Tuesday, May 31, 2011

The last attack in Taiz, an example of the repression of yemen rge

Forces loyal to President of Yemen, Ali Abdullah Saleh, opened fire early Monday against demonstrators calling for greater democratic openness and Saleh's resignation in the country and were in Liberty Square in the city of Taiz the southeast African country. The preliminary information from hospital sources, talking about 15 dead.

But this morning, new data released by the Yemen Post humanitarian organizations speak of more than fifty demonstrators killed by a brutal attack Yemeni security forces. More than 50 demonstrators were killed in the assault of the Yemeni security forces to the Freedom Square in the city of Taiz, located in the southwest, according to medical sources quoted by the newspaper 'Yemen Post' on its website.

"More than 52 people have died, including 15 who have been burned alive while they were sleeping in their tents," said Bushra Maktati, a human rights activist, confirming the version of the toilets. Apparently, Yemeni forces tried to disperse the campers in the central square, but do not get burned their tents and fired live ammunition and tear gas.

Some were crushed by the bulldozers that were used to disperse the protests, according to hospital officials at the agency. They had previously surrounded the place, causing the reaction of young people who threw stones at police. There were snipers on the buildings overlooking the square and government forces stormed the field hospital set up by protesters, according to the Yemen Post.

Moreover, some witnesses have indicated that troops loyal to the dictator threw several grenades at the demonstrators, killing seven of them, while tanks penetrated into the square destroying their belongings. According Maktati after this action the thousands of people remained camped in the square fled, while the roundabout itself, a symbol of democratic revolt in Taiz, has been reduced to rubble.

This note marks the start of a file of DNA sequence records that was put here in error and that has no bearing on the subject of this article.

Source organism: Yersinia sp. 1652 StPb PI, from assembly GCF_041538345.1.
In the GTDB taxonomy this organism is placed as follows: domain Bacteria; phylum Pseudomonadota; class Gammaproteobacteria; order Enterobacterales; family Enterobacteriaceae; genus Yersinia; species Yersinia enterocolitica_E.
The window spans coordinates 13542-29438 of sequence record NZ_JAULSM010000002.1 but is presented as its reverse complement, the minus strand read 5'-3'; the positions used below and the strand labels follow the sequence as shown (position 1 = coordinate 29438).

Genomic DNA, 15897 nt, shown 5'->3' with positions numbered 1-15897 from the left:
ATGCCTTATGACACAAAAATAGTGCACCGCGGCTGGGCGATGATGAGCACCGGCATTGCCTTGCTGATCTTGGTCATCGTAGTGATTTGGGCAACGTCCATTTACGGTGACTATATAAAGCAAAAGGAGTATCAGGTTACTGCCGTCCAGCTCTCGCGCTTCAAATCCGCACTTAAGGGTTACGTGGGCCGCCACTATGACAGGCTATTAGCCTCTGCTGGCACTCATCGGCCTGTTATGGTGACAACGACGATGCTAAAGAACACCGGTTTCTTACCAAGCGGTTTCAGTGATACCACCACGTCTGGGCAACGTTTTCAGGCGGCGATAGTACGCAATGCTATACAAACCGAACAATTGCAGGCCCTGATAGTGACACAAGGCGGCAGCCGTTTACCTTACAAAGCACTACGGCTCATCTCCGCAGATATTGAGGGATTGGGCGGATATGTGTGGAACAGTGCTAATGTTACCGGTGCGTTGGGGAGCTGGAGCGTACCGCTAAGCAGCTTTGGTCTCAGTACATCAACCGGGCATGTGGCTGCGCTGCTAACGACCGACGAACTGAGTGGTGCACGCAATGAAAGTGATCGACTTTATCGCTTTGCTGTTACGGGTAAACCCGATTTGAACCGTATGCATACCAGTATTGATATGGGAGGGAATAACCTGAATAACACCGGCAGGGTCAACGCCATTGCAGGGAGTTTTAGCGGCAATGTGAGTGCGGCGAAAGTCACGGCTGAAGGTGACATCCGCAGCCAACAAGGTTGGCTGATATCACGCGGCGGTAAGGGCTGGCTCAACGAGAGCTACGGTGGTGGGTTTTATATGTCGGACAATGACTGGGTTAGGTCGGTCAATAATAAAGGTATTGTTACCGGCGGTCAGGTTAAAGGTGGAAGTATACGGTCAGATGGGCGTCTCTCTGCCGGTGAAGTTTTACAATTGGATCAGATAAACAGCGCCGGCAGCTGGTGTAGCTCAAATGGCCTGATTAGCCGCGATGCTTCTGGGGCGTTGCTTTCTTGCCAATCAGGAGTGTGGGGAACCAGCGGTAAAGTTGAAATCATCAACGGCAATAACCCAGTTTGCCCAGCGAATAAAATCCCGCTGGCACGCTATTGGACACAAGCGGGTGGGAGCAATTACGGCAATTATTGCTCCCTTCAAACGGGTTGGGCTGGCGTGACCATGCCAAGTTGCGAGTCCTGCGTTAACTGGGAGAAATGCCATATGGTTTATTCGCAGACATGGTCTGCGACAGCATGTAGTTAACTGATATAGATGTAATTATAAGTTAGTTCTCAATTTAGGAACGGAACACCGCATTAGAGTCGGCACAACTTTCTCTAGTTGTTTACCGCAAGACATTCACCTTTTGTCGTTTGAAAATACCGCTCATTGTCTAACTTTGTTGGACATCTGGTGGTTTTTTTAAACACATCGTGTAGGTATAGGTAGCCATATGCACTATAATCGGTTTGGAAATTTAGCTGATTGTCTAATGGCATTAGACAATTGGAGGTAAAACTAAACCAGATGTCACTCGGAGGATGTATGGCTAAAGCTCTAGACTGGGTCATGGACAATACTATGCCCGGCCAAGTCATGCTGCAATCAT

For his part, Abdu Genadi, a government spokesman rejected this version, indicating that young agents beat and even kidnapping some. "We did not attack the demonstrators. Only two have died. All reports are exaggerated," he said. After five months of protests, 300 demonstrators killed and three promises to transfer power broken three times, Saleh confirmed yesterday how his country took another step toward chaos with the death, on the one hand, six soldiers in ambush Al Qaeda and, secondly, the protestors killed in the city of Taiz.

The ambush that killed six soldiers in what appeared to be an al Qaeda operation was in the coastal city of Zinjibar, who had been taken days earlier by the Islamists. Opponents claim that President Saleh Zinjibar making a calculated move reflects the president to deliver the message that without their presence at the head of the country, Islamists wreak havoc.

However, according to The New York Times, there is no evidence that Zinjibar Saleh has been dropped in the hands of Al Qaeda. Several residents said by telephone Zinjibar that water and electricity were cut and that many residents were fleeing the city. The country is on the brink of financial collapse and the international community fears that its complete instability affecting neighboring Saudi Arabia, the biggest oil exporter in the world.

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